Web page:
1. Since the question of law referred by the Tribunal for our opinion at the instance of the revenue in each of these three cases is the same and since the Tribunal in its orders, out of which Estate Duty Reference Nos. 18 and 20 of 1978 arise, followed its order in the matter out of which Estate Duty reference No. 8/1978 arises, it will be better to dispose of all the three matters by this common judgment.
The question which is referred in each of these three matters is:
'Whether, on the facts and in the circumstances of the case, the Tribunal was justified in law in holding that the appeal of the accountable person made against the order of rectification was competent under clause (b) of sub-section (1) of section 62 of the Estate Duty Act, 1953 ?'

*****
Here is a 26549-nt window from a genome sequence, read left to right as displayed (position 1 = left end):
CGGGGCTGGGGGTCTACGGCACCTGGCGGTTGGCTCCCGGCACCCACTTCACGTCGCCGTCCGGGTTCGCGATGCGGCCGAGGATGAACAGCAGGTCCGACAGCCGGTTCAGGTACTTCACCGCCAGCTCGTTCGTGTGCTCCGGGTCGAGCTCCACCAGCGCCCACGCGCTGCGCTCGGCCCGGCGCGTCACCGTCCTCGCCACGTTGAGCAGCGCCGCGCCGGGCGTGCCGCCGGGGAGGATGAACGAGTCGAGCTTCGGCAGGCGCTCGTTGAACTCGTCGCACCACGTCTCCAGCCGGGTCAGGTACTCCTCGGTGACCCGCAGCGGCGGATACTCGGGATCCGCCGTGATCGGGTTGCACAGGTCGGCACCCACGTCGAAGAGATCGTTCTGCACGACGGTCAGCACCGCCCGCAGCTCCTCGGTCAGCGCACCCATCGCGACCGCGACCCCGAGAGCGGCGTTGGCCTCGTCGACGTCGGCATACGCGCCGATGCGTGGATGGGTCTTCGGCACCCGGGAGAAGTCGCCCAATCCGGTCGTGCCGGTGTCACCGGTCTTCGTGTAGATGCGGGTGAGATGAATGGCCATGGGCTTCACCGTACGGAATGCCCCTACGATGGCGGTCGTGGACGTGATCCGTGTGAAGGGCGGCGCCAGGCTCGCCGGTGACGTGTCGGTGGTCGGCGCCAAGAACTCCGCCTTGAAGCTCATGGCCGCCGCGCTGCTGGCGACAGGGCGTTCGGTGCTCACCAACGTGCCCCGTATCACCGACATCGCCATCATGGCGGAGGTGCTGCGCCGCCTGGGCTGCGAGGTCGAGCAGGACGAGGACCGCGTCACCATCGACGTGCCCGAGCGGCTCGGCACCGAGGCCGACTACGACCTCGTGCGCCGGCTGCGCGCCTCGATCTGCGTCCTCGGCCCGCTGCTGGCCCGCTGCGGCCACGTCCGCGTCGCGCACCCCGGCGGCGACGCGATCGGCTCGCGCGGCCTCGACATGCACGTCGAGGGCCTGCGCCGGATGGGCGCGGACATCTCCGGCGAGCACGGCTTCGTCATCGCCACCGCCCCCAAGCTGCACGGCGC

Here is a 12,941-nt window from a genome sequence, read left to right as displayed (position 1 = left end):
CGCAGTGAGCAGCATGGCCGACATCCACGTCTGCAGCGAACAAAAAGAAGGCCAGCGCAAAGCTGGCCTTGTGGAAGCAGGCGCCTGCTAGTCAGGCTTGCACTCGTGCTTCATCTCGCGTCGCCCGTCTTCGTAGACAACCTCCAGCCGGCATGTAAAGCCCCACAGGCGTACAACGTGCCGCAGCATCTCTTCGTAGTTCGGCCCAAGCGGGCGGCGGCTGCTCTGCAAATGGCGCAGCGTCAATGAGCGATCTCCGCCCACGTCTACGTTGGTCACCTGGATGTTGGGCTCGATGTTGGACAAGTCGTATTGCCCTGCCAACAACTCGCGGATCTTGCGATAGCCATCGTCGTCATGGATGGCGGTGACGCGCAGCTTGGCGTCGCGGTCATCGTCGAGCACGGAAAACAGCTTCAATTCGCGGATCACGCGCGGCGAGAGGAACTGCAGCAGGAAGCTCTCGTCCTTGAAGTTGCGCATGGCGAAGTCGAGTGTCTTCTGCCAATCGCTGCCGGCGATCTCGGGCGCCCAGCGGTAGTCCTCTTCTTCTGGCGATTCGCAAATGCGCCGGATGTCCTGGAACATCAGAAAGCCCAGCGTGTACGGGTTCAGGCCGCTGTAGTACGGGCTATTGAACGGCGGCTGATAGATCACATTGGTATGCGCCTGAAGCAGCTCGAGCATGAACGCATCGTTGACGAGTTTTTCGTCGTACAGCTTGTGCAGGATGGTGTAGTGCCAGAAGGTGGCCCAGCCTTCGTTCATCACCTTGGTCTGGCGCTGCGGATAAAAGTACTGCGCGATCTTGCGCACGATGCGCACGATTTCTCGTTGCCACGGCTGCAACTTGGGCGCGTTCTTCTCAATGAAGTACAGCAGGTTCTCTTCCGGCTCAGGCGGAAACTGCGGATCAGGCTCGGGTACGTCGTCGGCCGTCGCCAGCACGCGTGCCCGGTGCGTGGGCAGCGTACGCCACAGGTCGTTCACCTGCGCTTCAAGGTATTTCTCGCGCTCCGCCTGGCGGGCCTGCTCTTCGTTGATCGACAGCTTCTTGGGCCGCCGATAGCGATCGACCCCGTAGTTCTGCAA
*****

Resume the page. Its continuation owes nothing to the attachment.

2. The facts giving rise to reference No. 8 of 1978 which may be stated for the sake of illustration are that one Jayantilal Keshavalal Mehta died on October 15, 1970. Assessment of estate duty payable on the passing of the property on his death was completed by the Assistant Controller on April 14, 1972, and the principal value was found to be Rs. 8,01,983. The deceased had been a partner in the firm of firm of Messrs. Pitambar Anandji up to the date of his death. At the time when the original assessment order was passed, an amount of Rs. 36,035 was included in the principal value as being the share income of the deceased from the firm. Later on, the ITO in the income-tax proceedings of the firm found that the share income of the deceased from the firm of Messrs. Pitambar Anandji was Rs. 51,623. Thereafter, in consequence of that finding of the ITO, the Assistant Controller felt that the share income included in the computation of the principal value was required to be raised by Rs. 15,588. There was another mistake about the assessee's share by the firm's assets. The Assistant Controller rectified both the mistakes by his order dated August 29, 1974, after notice to the accountable person. Against the decision regarding inclusion of the value of Rs. 15,588, the accountable person went in appeal before the Assistant Controller. The Appellate Controller held that no appeal was competent against the order of rectification passed under s. 61 of the E.D. Act and hence he dismissed the appeal as not maintainable. Against the decision of the Appellate Controller, the accountable person went in appeal to the Tribunal and the Tribunal took the view that the appeal was maintainable in view of s. 62(1)(b) of the E.D. Act. The Tribunal distinguished the decision of the Gujarat High Court in Mandal Ginning and Pressing Co. Ltd. v. CIT : 90ITR332(Guj) on the ground that the decision of the High Court in Mandal Ginning Co.'s case was in the context of the provisions of s. 30, sub-s. (1), of the Indian I.T. Act, 1922, where the relevant words were 'any assessee... denying his liability to be assessed under this Act', whereas, under s. 62(1)(b), the relevant words are 'any person...denying his liability to the amount of estate duty payable in respect of any property'. In view of this difference in language, the Tribunal distinguished the decision in Mandal Ginning Co.'s case : 90ITR332(Guj) and held that the appeal was maintainable under s. 62(1)(b) of the E.D. Act. Thereafter, at the instance of the revenue, the question hereinabove set out has been referred to us for our opinion.